A snail that lived alongside the dinosaurs has been found, imprisoned in amber for 99 million years, providing us with unprecedented detail of such an ancient mollusks anatomy. Even better for science – although worse for the snail – it had just given birth, and at least some of its newborns were close enough to be encased in the same lump of amber.
Snails seldom preserve well, so most of what we know of their history comes from shells, or at best imprints outlining the shape of their bodies, although one partially preserved Cretaceous specimen in amber has been found. Consequently, the discovery of a superbly preserved snail would be remarkable enough, even if it was not accompanied by five recently born young. The youngest was still connected by a trail of mucus to the mother.
"The snails were apparently encased in the tree resin immediately after birth and preserved in that position over millions of years. The mother snail must have noticed her impending fate and is stretching her tentacles up in a 'red alert' posture," Dr Adrienne Jochum of Senckenberg Research Institute said in a statement. Quite why even a member of the notoriously slow gastropod class couldn't escape an encroaching sapslide is unknown, but perhaps she was tired after the birth process. As the accompanying photographs show, the amber is clear enough to provide an excellent view, but Jochum and colleagues also applied CT scans to study the unfortunate family's innards.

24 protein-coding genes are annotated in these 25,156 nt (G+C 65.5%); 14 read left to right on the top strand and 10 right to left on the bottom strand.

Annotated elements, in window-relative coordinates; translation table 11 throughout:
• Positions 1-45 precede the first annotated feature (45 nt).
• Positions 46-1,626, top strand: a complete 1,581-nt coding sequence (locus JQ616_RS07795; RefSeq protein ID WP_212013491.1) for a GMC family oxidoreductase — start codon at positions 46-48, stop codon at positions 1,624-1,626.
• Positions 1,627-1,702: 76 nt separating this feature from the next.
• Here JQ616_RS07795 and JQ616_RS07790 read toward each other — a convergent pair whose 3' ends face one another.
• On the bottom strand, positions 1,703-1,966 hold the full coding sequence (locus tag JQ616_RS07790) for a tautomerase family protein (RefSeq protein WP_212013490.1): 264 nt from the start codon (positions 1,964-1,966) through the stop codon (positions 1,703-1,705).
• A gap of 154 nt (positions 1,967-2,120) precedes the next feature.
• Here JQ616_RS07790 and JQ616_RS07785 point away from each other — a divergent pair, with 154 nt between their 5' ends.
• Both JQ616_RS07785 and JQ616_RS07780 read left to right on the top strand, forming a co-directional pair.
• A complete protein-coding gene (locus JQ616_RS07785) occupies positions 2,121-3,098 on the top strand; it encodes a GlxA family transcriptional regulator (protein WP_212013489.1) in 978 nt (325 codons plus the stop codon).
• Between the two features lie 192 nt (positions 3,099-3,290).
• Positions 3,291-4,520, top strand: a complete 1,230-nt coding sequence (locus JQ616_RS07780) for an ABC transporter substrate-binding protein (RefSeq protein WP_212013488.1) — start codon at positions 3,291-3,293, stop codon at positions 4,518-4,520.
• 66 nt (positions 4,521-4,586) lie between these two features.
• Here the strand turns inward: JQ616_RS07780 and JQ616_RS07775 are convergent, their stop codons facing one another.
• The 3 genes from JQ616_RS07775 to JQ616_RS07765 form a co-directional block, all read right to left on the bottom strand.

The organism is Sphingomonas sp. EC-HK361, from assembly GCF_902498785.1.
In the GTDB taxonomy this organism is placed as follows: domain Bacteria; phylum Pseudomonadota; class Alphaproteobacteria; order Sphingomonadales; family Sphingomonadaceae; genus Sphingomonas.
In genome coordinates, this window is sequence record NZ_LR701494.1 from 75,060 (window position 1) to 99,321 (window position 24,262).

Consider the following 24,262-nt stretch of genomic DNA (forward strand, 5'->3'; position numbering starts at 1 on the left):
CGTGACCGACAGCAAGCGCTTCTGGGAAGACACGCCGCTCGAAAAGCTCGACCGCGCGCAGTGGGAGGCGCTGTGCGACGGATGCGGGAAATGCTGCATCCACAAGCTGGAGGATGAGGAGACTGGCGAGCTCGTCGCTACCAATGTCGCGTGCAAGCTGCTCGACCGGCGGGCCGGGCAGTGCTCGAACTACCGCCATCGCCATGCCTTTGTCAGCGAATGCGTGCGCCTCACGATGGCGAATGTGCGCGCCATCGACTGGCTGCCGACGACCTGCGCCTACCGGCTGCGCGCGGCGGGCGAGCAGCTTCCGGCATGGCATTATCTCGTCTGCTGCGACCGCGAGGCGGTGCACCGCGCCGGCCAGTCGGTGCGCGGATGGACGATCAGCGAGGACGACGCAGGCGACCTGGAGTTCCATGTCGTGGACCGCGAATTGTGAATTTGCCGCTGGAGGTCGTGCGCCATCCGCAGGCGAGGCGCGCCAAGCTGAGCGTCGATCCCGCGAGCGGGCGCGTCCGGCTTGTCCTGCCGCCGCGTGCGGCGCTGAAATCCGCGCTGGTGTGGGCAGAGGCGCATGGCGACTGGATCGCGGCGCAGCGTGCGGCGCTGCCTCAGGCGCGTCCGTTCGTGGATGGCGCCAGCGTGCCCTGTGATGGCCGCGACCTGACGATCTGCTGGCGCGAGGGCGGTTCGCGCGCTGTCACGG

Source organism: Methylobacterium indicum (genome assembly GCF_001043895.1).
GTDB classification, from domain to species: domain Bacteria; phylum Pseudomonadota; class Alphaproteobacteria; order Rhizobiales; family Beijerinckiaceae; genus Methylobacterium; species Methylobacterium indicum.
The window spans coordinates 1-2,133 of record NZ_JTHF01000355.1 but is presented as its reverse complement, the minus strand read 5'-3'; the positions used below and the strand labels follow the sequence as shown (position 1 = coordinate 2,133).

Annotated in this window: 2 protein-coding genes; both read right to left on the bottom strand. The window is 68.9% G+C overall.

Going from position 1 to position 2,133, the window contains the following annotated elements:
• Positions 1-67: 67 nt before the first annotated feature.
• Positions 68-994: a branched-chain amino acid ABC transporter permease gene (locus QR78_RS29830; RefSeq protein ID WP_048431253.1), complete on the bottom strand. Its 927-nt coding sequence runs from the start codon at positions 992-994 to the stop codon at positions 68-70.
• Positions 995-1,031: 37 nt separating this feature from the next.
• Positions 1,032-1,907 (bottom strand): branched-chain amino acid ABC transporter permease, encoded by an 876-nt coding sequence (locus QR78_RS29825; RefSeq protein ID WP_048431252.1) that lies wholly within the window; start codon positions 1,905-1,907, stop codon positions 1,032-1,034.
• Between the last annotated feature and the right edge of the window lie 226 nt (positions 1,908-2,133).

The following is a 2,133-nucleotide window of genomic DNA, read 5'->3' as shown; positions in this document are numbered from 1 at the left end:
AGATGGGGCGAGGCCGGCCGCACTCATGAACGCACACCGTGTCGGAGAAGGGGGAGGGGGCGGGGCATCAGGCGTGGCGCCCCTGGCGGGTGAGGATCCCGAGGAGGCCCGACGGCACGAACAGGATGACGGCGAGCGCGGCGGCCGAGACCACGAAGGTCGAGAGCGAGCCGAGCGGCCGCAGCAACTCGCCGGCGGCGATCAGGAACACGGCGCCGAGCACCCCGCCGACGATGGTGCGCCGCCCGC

Simply the fact the snail gave birth to live young is a significant finding. A few land snails today have live young, and we have a record of this from 19 million years ago, but egg-laying is far more common. It's possible the same was true in the Cretaceous, but a single contradictory data point throws that into question. This is the oldest evidence of viviparity (live birth) we have found among snails.
Jochum and colleagues have named the amber-encased species Cretatortulosa gignens in the journal Gondwana Research. They suspect live birth was an adaptation to protect the young against predators, although how a snail that couldn't even avoid an amber avalanche did that is less clear. We also don't know why this strategy might have been more advantageous for gastropods then than now.
"Just like their modern relatives from the genus Cyclophoroidea, our new discovery probably spent its life inconspicuously on dead and rotting leaves. We assume that the young of this species – compared to egg-laying snails – were smaller and lower in number to increase their chance of survival." Jochum said.
The discovery was made in a northern Myanmar amber mine. Although Myanmar is now considered part of South-East Asia, which had been part of the supercontinent Laurasia, the western part of the country lies on the Indian tectonic plate. At the time this snail lived, the Indian plate was breaking loose from Gondwana and beginning its long journey north to unite with Asia.
THIS WEEK IN IFLSCIENCE